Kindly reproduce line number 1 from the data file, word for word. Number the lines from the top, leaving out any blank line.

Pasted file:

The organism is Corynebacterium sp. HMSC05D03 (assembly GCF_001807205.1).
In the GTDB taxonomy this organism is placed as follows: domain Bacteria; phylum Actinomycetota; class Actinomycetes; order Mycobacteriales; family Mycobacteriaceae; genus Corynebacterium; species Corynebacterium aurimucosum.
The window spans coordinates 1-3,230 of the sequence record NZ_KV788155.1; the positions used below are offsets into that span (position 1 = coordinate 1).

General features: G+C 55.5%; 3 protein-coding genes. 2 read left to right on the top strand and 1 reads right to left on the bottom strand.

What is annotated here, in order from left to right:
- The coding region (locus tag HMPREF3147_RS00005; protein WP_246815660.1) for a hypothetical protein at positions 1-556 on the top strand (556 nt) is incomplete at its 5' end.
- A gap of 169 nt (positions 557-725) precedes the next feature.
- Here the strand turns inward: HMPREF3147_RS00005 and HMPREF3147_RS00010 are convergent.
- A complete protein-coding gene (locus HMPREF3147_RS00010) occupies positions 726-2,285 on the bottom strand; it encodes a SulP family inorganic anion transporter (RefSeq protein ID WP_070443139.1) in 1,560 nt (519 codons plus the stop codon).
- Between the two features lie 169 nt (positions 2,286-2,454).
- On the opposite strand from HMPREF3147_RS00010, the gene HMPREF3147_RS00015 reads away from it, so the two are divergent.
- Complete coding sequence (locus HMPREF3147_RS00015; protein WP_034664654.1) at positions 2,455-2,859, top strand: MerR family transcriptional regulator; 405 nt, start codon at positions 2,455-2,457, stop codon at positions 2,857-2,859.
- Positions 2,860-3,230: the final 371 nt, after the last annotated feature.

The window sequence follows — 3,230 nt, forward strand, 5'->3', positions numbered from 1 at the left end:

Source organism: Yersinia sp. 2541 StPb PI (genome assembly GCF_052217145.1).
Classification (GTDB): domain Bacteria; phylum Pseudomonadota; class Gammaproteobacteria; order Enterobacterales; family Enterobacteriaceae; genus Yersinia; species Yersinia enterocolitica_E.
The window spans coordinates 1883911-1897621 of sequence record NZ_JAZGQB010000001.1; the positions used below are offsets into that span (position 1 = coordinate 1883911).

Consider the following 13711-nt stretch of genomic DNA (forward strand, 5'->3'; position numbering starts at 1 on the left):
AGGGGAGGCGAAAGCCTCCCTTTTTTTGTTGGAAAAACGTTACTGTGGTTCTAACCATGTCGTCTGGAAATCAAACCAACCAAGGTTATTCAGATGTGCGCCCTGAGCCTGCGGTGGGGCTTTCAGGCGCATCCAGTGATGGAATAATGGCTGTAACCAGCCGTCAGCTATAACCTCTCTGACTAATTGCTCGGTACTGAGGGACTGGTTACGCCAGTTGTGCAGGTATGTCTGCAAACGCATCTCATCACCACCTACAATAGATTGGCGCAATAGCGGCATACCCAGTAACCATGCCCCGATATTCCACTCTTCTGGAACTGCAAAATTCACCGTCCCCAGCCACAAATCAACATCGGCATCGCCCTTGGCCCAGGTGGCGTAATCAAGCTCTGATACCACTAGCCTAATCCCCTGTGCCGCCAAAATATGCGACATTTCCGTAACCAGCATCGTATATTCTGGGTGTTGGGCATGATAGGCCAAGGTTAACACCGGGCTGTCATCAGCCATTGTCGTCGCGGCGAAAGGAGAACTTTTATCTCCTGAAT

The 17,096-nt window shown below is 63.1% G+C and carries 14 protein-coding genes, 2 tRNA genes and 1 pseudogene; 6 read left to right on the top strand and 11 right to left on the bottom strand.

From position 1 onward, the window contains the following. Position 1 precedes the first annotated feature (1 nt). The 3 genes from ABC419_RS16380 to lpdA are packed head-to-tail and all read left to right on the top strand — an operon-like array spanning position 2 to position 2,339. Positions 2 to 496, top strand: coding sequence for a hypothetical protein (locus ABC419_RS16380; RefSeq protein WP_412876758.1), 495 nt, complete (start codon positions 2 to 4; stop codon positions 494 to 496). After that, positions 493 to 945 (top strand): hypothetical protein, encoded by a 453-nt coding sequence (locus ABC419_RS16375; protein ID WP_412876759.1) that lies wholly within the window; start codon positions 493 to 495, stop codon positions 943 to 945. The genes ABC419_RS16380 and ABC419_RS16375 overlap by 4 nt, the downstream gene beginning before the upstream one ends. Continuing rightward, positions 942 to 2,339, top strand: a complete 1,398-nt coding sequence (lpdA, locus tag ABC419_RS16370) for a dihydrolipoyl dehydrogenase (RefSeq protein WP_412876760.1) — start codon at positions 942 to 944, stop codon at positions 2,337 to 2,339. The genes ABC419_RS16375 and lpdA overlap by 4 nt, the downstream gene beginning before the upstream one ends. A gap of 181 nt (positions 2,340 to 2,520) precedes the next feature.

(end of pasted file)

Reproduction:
The organism is Corynebacterium sp. HMSC05D03 (assembly GCF_001807205.1).